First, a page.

Thursday, October 20, 2011

Jed Hoyer to Cubs: My Two Cents

Rumors have been floating for two weeks that Theo Epstein will leave Boston and become a Senior VP with the Chicago Cubs.  I could not care less about that.

The last few days have seen the start of, and intensifying reporting on, rumors Jed Hoyer or Josh Byrnes are going to Chicago as GM under Theo. Today it seems all but a done deal that Hoyer is gone.  I care a little more about that.

The San Diego Padres currently suffer from a lack of offensive talent on the major league roster.  The reasons why can be distilled into three parts - the trade of Adrian Gonzalez to Boston, the low team payroll, and a farm system bereft of offensive talent.  The Gonzo trade and the low payroll go hand-in-hand IMHO - ownership has artifically restricted the size of the payroll, and decided it did not want to pay Adrian what he was worth.

The other problem is systemic and needed to be fixed anyway for the long-term viability of the franchise.  One of Boston's claims to fame has been their ability to identify, develop, and promote prospects into contributing members of the Red Sox.  The best two examples of that success are Dustin Pedroia and Jacoby Ellsbury.  Since Hoyer worked in the front office that did that drafting, it made a certain amount of sense to hire someone with a strong player development background.

To that end he brought Jason McLeod with him from Boston and significantly expanded the player development department.  San Diego still has a bottom-half farm system but is at least working in the right direction.  This is a good thing.

Now Hoyer is reportedly leaving to go to Chicago.  Maybe he chafed under the small payroll he had to work with in San Diego.  Maybe Josh Byrnes' relationship with Moorad made things awkward in the Padre front office.  We don't know, and probably won't know.  What we should care about is that the Padres continue to aggressively draft premium talent and get them to the major league roster.  What we should also care about is that McLeod stays in the San Diego front office.  What we should also care about is that Moorad takes the austerity measure handcuffs off the team payroll and allow it to grow.  Not to a number that starts with a "5", but something more reasonable, like a "7" or "8".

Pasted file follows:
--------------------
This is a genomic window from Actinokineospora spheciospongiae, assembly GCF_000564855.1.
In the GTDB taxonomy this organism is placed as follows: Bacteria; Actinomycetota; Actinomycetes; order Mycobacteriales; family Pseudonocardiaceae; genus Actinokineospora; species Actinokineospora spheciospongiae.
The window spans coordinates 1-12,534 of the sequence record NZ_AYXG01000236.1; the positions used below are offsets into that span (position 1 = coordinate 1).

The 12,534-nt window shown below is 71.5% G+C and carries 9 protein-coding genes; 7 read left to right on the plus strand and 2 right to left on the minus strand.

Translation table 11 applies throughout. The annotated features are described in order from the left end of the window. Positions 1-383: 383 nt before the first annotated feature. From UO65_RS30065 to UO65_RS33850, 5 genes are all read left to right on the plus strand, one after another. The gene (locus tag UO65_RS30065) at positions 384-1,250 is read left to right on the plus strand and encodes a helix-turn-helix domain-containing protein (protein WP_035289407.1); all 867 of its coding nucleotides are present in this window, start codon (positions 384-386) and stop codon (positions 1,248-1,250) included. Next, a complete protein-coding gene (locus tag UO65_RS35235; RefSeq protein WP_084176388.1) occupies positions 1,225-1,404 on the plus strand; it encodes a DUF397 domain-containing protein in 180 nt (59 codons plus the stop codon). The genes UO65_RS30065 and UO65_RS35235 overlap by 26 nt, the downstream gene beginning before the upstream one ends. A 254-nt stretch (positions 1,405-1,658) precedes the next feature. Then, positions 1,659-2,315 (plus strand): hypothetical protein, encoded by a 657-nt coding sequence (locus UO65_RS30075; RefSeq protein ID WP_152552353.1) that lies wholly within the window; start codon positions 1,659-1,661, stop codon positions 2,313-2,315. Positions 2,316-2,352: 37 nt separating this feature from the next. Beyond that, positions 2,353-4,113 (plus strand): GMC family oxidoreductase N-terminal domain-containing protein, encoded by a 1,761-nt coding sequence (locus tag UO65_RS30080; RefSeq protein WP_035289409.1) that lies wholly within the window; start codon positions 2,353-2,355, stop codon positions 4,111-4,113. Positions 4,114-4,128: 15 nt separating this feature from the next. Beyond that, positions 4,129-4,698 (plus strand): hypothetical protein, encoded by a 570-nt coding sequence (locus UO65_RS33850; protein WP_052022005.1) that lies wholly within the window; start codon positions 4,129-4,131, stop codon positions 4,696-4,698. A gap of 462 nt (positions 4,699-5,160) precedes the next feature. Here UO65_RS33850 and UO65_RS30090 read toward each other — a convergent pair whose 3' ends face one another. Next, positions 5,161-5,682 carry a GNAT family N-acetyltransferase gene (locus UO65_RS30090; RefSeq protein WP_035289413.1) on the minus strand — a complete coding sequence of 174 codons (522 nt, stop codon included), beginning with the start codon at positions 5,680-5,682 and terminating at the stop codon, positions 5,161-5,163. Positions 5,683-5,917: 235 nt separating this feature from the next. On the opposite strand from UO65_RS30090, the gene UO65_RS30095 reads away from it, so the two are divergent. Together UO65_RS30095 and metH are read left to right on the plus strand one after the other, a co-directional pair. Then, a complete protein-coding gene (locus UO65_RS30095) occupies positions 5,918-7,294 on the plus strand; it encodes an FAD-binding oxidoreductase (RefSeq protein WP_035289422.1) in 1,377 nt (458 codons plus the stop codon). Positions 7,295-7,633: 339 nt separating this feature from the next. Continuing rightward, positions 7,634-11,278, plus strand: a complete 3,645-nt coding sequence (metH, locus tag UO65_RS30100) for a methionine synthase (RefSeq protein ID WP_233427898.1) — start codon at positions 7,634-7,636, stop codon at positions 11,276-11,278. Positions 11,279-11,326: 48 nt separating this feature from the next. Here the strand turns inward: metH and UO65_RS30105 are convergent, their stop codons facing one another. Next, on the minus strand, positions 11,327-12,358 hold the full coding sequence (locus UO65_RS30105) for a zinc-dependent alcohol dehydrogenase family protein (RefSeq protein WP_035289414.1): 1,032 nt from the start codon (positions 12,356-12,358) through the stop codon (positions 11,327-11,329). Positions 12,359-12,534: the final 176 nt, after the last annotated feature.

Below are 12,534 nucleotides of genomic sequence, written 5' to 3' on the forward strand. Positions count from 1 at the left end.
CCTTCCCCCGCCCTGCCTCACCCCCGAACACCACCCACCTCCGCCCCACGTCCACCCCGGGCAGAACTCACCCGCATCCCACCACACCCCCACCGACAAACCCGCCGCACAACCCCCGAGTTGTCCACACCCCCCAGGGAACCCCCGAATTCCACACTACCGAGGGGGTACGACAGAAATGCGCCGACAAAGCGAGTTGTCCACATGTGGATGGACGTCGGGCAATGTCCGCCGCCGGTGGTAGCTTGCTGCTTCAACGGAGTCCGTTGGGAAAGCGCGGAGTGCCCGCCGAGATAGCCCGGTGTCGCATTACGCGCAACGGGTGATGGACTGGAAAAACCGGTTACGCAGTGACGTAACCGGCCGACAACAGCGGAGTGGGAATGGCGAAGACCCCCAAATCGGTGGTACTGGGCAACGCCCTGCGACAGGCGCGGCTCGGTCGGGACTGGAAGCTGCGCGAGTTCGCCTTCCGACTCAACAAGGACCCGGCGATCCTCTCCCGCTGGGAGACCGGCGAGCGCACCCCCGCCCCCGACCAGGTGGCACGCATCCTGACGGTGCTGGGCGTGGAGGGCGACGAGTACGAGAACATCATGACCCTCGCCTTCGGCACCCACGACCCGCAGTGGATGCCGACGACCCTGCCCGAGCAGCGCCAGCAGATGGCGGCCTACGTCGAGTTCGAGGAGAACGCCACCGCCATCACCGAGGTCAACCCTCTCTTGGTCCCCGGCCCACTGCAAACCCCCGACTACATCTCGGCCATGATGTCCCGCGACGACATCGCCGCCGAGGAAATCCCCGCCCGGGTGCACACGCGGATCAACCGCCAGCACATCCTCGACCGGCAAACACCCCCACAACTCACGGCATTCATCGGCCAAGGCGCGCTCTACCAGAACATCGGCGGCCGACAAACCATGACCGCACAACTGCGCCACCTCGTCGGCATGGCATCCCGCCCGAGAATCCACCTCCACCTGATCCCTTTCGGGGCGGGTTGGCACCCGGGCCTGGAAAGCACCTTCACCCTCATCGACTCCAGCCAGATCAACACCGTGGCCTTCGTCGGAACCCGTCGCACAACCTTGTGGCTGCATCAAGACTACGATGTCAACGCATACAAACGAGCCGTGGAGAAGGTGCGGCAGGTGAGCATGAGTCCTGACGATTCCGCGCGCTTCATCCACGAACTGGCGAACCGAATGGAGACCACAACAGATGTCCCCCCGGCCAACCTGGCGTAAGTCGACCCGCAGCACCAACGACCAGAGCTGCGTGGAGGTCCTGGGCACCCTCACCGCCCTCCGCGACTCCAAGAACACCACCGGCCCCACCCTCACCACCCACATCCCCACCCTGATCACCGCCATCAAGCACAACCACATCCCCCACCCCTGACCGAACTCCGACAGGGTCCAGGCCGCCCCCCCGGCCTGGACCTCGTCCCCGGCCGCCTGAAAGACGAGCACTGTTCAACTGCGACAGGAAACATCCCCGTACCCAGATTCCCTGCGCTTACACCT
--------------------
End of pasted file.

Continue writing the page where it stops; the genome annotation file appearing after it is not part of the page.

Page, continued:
Hoyer, Byrnes, Kevin Towers, Daffy Duck, Ivan Drago, Optimus Prime, Mel Zeb, me, you ... it doesn't matter who the Padres GM is.  It does matter that the payroll budget get bigger.  And, it really matters the organization continue to draft good offensive prospects and get those guys to the majors.

I don't care that Hoyer's leaving.  I will care if McLeod follows.

UPDATE:  This story has gained all sorts of momentum.

Item:  The Cubs asked for Josh Byrnes first but Padres said no.
Item:  Hoyer offered to stay in San Diego for a 5-year extension and was told no.  Honestly this one is funny to me.  It would appear Hoyer tried to leverage his impending departure into a pay raise.  A little corporate blackmail, perhaps.
Item:  Jason McLeod is also almost out the door.

All that can be found in this story at ESPN.

It pisses me off.  I appreciate the loyalty Moorad is showing Byrnes, but these developments piss me off.  He's letting the architect of the Padres minor league revival walk.  He's letting a GM with a plan walk.  And for what, in return?  Nothing.

I don't care that Ricketts and Moorad are friends.  Owning a baseball team is like being a sovereign country.  Owners don't have friends - they have INTERESTS.  It should be in the INTEREST of Moorad and the Padres ownership to build and bring a championship to San Diego.  It is not in the INTEREST of the San Diego Padres to let two bright young minds, who are under contract, leave without compensation.

Moorad traded away the best position player San Diego had since Tony Gwynn retired.  Now he allows the core of his front office to walk away.  If he's trying to build a fan base that's the wrong way to go about doing it.  I feel for the Padres ticket sales staff - how do you sell this product?  Related, get ready for hordes of visiting team fans to descend on the ballpark next year - they may be the only ones who go in large numbers.

Assuming, of course, YOU go.

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